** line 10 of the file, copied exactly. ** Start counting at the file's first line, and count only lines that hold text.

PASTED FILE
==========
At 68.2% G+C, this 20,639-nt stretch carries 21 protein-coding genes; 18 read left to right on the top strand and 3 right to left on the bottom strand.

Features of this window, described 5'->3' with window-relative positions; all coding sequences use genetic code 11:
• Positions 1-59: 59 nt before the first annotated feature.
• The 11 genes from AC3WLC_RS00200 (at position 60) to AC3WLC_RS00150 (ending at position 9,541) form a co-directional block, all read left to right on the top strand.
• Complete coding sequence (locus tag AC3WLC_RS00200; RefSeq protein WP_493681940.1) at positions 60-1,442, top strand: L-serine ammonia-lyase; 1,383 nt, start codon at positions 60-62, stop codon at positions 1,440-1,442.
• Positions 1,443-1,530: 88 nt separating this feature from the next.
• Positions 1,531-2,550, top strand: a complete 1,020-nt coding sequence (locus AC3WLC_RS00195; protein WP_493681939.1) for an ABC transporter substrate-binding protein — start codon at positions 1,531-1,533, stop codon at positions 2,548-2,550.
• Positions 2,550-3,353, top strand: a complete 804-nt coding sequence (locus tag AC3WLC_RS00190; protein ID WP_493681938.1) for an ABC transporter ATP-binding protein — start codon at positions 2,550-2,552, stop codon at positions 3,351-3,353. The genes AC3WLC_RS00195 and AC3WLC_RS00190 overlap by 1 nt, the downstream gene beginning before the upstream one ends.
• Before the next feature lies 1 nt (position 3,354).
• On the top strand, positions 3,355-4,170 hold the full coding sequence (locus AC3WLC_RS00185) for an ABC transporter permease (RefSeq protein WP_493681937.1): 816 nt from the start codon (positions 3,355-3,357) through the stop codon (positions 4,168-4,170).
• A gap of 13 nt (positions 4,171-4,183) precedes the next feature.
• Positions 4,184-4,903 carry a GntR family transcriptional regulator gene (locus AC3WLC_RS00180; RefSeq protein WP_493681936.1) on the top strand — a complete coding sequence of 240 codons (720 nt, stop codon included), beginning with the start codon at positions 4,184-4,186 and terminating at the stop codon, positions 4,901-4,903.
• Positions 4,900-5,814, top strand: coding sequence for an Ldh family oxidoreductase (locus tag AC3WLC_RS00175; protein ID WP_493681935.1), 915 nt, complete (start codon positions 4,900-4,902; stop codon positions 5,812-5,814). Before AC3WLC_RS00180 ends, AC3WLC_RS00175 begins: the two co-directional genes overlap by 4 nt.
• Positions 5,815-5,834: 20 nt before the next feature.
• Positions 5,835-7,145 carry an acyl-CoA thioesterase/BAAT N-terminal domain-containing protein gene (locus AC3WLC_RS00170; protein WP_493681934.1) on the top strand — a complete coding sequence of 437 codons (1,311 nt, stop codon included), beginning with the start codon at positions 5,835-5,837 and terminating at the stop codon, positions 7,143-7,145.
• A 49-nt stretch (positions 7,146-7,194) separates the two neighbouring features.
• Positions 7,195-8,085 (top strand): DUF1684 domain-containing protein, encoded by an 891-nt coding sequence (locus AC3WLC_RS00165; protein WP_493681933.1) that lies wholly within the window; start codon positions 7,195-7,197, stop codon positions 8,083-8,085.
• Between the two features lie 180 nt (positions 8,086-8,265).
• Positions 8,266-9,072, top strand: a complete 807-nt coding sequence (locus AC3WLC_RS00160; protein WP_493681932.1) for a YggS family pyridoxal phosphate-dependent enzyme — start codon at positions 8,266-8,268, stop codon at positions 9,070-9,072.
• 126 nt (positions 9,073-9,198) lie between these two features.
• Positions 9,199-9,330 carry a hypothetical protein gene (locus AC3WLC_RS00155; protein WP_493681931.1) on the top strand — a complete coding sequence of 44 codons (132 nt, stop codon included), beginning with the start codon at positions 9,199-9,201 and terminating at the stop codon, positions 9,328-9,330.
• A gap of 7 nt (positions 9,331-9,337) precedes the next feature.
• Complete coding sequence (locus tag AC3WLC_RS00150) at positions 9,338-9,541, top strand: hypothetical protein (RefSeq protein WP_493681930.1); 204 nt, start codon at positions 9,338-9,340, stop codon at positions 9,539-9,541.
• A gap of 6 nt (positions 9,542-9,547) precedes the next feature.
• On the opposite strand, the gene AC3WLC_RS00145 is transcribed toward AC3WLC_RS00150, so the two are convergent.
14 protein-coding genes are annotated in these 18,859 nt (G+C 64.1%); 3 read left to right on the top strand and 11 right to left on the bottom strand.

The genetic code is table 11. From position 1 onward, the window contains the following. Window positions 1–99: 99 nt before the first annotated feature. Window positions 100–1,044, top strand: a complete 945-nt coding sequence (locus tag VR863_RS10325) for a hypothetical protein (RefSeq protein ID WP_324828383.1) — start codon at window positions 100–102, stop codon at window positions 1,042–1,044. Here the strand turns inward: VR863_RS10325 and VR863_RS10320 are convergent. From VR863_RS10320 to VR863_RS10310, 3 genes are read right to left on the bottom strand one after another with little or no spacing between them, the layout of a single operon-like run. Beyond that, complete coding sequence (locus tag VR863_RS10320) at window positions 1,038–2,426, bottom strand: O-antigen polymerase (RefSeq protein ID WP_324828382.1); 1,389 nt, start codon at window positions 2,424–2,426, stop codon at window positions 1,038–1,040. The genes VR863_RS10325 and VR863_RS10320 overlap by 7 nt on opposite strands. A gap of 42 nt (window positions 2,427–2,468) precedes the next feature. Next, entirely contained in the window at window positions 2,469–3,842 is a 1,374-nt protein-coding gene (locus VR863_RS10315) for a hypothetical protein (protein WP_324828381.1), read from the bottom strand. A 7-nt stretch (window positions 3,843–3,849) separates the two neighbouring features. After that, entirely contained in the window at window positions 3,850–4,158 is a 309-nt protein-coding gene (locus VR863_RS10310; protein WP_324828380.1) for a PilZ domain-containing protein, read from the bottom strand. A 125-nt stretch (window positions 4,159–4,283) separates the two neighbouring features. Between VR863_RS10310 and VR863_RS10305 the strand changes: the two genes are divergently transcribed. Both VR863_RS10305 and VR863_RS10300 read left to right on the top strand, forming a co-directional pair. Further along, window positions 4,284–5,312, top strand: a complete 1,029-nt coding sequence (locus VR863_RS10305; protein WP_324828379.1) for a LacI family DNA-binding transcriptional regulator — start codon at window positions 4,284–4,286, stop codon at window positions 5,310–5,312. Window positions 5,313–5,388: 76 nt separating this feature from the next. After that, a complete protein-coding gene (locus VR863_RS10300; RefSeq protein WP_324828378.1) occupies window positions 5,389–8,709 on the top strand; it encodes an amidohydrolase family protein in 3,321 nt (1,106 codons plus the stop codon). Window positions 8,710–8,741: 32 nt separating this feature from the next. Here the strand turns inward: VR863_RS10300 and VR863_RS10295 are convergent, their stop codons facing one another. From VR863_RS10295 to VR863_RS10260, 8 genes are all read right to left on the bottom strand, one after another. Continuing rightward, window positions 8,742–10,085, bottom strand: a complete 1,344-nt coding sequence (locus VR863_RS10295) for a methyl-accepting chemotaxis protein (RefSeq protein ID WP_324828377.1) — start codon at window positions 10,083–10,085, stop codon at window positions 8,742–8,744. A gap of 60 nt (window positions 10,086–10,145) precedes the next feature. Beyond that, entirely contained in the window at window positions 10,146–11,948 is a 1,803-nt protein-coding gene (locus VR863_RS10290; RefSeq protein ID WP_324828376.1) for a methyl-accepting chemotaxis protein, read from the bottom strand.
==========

• On the top strand, positions 3,355-4,170 hold the full coding sequence (locus AC3WLC_RS00185) for an ABC transporter permease (RefSeq protein WP_493681937.1): 816 nt from the start codon (positions 3,355-3,357) through the stop codon (positions 4,168-4,170).